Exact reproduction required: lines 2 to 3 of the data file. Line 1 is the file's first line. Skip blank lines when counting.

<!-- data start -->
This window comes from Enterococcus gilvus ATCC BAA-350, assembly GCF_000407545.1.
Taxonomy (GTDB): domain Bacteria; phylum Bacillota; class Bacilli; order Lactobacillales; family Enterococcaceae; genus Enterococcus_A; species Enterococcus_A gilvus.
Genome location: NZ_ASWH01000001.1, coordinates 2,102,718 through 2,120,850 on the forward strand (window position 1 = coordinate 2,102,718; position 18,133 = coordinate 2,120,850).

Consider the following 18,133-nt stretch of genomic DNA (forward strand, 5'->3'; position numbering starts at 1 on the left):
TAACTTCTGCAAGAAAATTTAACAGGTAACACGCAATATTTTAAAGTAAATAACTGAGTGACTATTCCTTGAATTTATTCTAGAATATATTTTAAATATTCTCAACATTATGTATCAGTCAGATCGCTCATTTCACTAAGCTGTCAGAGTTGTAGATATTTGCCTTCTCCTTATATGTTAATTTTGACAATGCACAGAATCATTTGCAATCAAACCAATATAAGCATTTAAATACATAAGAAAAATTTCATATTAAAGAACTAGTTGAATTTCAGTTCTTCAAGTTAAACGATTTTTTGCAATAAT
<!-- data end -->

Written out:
Taxonomy (GTDB): domain Bacteria; phylum Bacillota; class Bacilli; order Lactobacillales; family Enterococcaceae; genus Enterococcus_A; species Enterococcus_A gilvus.
Genome location: NZ_ASWH01000001.1, coordinates 2,102,718 through 2,120,850 on the forward strand (window position 1 = coordinate 2,102,718; position 18,133 = coordinate 2,120,850).